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Confederated Tribes of Siletz Indians of Oregon

On June 16, 2023, the Fish and Wildlife Commission approved agreements with the Confederated Tribes of Siletz Indians during a meeting in Newport. The agreement will advance the government-to-government relationships between the State of Oregon and the Tribe, enhance tribal sovereignty and give the Tribe a stronger voice in protecting and enhancing fish, wildlife, and their habitats. The history and culture of the nine federally recognized Tribes in Oregon closely aligns with ODFW's mission to protect fish, wildlife and their habitats.

On December 5, 2014, the Fish and Wildlife Commission agreed to enter into a Memorandum of Understanding with the Confederated Tribe of Siletz Indians that creates a Special Gathering Permit for clams to be used for ceremonial and other non-commercial uses. The permit allows the harvest of seven different species of clams in areas of Lincoln County that are open to recreational harvest.



Highlights from the 2023 ODFW and Tribal Partnership Annual Report

  • In June 2023, ODFW and the Confederated Tribes Siletz Indians (CTSI) signed a Memorandum of Agreement to establish a cooperative partnership to collaborate, share resources, and work as partners to develop and implement plans to protect, restore, and enhance fish and wildlife populations and their habitat. The MOA also established a framework for CTSI members to participate in subsistence and ceremonial harvest of fish and wildlife resources, to be licensed and managed by tribal government in partnership with ODFW.
  • In addition to previously mentioned MOA, ODFW and the CTSI established a subsistence and ceremonial hunting, fishing, trapping, and gathering plan in 2023.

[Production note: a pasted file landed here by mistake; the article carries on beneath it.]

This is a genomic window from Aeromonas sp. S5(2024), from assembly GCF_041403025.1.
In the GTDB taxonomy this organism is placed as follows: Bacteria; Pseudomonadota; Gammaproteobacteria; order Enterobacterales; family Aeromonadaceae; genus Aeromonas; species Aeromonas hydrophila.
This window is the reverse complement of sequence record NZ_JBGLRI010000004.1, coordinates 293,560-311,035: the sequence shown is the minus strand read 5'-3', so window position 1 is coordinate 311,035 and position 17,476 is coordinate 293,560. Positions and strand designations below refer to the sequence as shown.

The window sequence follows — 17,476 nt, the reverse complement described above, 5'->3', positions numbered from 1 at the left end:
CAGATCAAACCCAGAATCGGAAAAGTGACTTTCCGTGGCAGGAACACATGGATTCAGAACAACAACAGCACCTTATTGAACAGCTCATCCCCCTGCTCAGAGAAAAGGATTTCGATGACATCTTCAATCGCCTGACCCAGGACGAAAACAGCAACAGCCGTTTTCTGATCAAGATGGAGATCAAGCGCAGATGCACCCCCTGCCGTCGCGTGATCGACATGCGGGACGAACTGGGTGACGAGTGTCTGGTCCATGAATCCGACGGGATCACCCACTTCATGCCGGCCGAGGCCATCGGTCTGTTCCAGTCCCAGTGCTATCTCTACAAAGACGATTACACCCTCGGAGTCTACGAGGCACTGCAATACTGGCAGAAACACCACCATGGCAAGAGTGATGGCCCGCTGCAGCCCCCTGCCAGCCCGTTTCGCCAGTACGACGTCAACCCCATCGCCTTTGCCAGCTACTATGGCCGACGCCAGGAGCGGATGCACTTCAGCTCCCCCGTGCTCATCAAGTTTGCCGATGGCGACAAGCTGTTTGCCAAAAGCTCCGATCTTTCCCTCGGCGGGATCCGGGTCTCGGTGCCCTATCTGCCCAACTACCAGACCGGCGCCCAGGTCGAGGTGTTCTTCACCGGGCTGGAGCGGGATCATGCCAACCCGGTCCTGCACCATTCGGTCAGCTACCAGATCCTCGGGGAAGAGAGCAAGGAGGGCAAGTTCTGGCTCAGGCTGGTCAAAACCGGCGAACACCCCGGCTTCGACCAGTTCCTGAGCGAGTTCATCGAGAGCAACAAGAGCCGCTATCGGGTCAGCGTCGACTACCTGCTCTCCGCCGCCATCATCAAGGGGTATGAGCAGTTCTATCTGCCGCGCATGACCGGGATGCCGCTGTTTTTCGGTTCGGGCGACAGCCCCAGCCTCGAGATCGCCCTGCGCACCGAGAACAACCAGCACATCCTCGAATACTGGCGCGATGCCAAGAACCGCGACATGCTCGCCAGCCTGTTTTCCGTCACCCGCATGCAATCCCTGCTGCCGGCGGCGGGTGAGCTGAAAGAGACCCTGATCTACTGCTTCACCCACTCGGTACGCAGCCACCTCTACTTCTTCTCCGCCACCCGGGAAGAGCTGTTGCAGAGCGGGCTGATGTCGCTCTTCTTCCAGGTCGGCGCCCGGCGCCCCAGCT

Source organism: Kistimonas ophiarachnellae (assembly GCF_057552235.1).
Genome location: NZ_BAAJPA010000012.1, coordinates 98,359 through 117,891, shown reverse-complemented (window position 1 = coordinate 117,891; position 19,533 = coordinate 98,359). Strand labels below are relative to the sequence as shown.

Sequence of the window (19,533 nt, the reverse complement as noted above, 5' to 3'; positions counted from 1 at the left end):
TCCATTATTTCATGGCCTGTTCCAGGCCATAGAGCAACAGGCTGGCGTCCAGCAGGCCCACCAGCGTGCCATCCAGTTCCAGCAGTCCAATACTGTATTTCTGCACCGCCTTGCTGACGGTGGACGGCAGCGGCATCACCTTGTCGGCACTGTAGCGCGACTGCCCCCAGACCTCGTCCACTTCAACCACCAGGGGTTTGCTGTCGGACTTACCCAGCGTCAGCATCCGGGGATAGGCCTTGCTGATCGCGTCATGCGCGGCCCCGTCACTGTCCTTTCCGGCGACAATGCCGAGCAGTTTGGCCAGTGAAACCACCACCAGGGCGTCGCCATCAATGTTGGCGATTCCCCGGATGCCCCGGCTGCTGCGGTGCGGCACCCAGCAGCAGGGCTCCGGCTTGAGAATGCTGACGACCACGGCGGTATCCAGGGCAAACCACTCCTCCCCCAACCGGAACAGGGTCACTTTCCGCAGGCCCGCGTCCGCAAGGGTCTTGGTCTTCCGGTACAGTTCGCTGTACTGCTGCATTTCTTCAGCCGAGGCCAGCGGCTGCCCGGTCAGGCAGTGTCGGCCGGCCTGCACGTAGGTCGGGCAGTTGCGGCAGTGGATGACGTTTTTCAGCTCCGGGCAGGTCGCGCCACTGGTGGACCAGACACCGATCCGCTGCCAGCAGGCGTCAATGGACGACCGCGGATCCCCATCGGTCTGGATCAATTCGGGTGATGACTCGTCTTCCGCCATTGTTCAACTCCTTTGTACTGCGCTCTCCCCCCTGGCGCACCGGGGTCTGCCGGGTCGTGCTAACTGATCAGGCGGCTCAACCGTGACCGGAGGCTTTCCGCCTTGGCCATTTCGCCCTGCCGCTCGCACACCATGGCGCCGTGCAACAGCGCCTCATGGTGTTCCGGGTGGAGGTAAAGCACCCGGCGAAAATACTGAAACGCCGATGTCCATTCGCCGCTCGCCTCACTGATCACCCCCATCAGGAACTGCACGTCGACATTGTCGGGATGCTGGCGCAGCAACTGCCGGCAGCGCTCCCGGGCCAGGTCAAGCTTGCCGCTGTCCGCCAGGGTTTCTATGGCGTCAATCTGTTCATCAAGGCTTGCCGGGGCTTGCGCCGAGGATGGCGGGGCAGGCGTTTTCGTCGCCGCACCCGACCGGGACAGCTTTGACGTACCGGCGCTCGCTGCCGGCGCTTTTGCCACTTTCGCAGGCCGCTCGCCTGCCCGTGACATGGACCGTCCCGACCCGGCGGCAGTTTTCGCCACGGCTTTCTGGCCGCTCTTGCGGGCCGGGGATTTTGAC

• ODFW participated in the annual meeting with the Confederated Tribes of Siletz Indians (CTSI) to discuss current fish and wildlife and management issues, hunting seasons, Tribal fishing site on Drift Creek, shellfish gathering, and future cooperative efforts took place virtually.
  • ODFW provided the following fish and wildlife to the CTSI: 440 (4,092 pounds) of adult Spring Chinook from the South Santiam Hatchery for tribal subsistence and ceremonial use.
  • ODFW staff distributed big game tags for tribal use to the CTSI.
  • ODFW continues to work with the CTSI and USFWS on the 2001 Blue Line oil spill in the Yaquina River. A settlement with Blue Line Transportation has been reached and settlement funds are available once a restoration project has been agreed upon. The CTSI, USFWS and ODFW are tentatively looking to utilize the funds for the restoration of Boone and Nute Sloughs on the Yaquina.
  • ODFW continues to partner with the CTSI at the Dundas Pond youth trout fishing location on Tribal property in the town of Siletz. Two stockings of 500 rainbow trout were conducted to support this youth angling opportunity.
  • ODFW continues to work with the CTSI on their winter steelhead hatchery program (~5,000 smolts) to provide increased angling opportunity and to utilize the Tribes hatchery facility on Rock Creek, tributary to the Siletz River. The Salmon Trout Enhancement Program (STEP) propagation proposal was approved in late 2019. Approximately 6,500 eyed eggs are transferred annually to the CTSI for hatching and rearing juveniles to the smolt stage. The first release was conducted in spring of 2021.